Review: Calamity Jane, Edinburgh

MUSICALCalamity Jane George Watson's College ***

Angry shots could be heard loud and clear from George Watson's College this evening as the school's latest production - the 1953 western musical, Calamity Jane - got off to a rip-roarin', whip-a-crackin' start.

Stepping into Doris Day's well-worn cowhide boots is Jenni Philp. Philp's Calamity possesses a natural athleticism unlike her silver screen counterpart, flinging herself into the big production numbers with verve. Shifting seamlessly from dialogue into song, Philp makes light work of a demanding role, and offers no apologies for a character who is as much a puckish tomboy as a "fragile gal".

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Aside from such physical demands, Philp manages to give a passionate and at times, unabashedly tender vocal account of the eponymous heroine's misadventures. Ballad Secret Love is particularly affecting and Philp does well to maintain her Southern twang throughout.

The not-so-secret lover in question is flawed lawman, Wild Bill Hickok. Jonty Barron plays Wild Bill as an amiable, no nonsense type, concerned about protecting his people from the "injuns". His spar with Calamity on Can Do without You remains a highlight for Barron's comic timing and spiteful, crisp intonation.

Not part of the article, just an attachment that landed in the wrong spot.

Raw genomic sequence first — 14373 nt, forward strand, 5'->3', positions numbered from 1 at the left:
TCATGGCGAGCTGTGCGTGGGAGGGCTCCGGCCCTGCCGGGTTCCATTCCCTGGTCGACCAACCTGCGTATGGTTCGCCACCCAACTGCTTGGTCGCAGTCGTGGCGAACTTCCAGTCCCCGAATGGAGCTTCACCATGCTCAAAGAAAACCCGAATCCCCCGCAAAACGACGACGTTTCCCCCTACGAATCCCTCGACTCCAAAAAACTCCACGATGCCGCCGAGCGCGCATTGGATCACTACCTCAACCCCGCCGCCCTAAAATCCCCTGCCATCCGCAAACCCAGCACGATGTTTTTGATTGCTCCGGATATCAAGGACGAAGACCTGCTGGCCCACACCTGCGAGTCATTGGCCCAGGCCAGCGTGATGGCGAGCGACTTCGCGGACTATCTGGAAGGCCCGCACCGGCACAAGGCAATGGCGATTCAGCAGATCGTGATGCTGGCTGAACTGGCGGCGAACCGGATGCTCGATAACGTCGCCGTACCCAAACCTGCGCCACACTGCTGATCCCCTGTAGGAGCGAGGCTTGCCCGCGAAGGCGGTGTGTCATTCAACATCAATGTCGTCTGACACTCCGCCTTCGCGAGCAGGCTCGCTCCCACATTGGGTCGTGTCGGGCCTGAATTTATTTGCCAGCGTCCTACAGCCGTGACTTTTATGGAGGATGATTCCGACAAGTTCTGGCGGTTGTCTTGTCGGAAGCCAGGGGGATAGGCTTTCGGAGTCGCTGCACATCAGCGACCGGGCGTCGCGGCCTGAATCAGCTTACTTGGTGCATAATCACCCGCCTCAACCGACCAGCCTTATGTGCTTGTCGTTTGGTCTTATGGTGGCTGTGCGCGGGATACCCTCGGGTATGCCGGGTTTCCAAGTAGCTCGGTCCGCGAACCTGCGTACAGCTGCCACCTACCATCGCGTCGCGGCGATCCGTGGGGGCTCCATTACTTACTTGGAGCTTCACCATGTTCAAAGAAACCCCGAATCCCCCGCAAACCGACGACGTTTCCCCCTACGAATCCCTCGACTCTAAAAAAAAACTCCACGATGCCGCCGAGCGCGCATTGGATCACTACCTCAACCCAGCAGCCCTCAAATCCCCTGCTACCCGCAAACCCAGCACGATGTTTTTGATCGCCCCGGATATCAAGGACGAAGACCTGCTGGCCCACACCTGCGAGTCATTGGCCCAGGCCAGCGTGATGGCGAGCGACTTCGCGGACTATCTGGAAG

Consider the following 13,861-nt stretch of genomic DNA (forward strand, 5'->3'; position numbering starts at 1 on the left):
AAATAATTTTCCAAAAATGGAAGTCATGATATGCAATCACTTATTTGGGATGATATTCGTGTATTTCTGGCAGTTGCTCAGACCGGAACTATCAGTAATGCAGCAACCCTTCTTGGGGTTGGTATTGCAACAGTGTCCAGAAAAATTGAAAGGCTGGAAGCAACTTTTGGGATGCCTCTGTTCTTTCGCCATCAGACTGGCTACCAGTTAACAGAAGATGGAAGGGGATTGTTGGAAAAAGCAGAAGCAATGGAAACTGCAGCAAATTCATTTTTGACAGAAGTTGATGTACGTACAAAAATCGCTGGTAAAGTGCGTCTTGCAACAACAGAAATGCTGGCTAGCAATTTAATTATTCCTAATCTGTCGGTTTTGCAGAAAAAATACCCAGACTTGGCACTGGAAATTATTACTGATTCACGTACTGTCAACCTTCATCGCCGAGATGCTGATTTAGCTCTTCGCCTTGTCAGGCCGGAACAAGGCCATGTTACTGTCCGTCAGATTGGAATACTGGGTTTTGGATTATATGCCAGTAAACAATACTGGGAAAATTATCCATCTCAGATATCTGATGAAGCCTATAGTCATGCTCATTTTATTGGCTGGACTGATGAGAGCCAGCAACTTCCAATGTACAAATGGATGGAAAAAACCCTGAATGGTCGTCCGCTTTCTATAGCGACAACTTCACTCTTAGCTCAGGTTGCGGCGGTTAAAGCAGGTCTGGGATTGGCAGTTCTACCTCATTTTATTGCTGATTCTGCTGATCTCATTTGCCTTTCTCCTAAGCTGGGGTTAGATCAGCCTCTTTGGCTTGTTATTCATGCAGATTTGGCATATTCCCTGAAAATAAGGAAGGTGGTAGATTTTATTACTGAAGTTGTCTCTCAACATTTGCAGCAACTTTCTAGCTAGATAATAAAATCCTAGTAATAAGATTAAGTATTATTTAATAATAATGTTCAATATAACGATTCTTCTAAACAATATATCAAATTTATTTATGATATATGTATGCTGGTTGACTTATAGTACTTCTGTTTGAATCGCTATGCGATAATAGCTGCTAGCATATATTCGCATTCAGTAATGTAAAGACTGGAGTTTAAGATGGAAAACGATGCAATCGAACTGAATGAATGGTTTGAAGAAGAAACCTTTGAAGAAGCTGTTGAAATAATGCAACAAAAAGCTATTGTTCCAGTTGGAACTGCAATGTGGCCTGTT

Of course Calamity would not be the high-spirited show that it is without the raucous residents of Deadwood.

Iain Mundy is suitably forthright on Love You Dearly as the dashing Lieutenant Gilmartin while Isobel Jones puts in a spirited performance as his sweetheart and Calamity's rival, Adelaide Adams. But it is the multi-talented Tom Mullin, who gives the production its much needed pizzazz as entertainer-cum-drag artiste Francis Fryer - gaily tap dancing and cart wheeling across the stage.

Further mention must be made to Watson's lively orchestra and Hughes & Pendreich's high-flying choreography. All said, Calamity Jane is a thoroughly enjoyable production, which unlike the catastrophic title would suggest, goes out with an almighty bang.

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